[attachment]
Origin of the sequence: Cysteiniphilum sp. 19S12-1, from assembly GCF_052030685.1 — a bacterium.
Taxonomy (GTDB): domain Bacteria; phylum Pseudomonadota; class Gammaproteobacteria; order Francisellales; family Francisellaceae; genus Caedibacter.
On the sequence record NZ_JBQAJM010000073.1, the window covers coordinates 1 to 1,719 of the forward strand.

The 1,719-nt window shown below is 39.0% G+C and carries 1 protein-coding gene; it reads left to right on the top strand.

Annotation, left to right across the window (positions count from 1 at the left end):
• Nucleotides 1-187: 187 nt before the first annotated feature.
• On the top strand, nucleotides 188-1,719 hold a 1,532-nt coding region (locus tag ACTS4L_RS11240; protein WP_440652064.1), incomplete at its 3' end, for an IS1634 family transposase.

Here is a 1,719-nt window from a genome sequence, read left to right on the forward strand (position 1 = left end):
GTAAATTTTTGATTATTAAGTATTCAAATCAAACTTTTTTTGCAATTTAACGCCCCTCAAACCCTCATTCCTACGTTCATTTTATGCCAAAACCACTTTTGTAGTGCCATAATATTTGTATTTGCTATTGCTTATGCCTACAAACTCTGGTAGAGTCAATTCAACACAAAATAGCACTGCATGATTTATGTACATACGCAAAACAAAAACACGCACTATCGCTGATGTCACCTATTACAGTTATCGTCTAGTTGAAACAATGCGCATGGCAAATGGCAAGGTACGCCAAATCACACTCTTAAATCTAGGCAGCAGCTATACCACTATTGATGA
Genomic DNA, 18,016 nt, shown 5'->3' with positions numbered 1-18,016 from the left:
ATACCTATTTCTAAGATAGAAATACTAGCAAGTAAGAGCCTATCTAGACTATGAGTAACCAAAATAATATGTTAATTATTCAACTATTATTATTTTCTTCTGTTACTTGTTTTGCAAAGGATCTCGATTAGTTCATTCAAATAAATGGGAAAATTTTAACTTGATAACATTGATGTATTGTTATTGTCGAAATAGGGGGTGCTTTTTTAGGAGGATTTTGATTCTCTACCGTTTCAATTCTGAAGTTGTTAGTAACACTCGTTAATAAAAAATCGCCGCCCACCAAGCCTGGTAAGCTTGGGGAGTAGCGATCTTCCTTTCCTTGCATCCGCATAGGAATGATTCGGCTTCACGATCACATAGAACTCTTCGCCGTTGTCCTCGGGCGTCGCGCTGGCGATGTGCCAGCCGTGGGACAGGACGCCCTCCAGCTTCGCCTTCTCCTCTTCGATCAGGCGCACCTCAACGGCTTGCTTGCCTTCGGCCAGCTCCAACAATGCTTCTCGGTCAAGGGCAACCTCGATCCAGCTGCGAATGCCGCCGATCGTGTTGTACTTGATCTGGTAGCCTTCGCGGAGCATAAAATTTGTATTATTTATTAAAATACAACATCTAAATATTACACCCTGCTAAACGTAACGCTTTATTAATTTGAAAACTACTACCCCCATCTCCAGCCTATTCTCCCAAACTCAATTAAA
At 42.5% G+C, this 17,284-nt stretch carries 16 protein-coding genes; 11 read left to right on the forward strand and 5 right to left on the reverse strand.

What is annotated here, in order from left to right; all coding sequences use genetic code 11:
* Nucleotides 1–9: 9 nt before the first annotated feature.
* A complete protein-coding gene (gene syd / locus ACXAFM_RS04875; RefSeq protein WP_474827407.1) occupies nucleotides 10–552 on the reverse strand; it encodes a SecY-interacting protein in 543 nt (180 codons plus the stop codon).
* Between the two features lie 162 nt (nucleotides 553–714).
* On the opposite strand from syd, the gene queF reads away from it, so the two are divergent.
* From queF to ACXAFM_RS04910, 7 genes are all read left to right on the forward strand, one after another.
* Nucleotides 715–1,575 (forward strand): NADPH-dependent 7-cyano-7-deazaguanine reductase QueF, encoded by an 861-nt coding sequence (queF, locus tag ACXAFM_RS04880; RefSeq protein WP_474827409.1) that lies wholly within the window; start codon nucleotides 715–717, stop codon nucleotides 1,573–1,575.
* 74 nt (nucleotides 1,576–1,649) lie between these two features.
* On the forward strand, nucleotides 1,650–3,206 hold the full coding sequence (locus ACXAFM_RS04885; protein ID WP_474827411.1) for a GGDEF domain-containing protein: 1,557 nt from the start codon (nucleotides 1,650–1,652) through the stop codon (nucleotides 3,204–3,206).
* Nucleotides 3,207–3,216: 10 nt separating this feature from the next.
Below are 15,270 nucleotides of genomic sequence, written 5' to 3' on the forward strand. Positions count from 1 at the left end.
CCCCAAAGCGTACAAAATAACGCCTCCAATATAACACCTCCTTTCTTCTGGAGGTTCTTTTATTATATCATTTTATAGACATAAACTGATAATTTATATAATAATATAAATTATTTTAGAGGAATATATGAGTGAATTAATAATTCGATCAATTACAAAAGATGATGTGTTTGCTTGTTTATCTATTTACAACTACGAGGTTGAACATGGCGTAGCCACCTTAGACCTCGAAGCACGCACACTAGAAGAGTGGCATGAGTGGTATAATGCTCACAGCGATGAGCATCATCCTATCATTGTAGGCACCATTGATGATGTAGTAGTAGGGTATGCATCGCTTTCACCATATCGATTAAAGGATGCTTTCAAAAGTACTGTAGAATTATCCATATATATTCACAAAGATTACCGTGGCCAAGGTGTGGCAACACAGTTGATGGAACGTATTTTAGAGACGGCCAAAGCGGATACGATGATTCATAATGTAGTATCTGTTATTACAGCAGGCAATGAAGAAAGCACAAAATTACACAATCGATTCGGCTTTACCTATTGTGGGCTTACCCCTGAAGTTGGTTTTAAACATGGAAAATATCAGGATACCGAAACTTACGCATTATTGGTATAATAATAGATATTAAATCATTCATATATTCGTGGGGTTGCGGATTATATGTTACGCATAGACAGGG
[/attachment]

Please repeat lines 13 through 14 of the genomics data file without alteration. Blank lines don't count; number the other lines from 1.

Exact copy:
What is annotated here, in order from left to right; all coding sequences use genetic code 11:
* Nucleotides 1–9: 9 nt before the first annotated feature.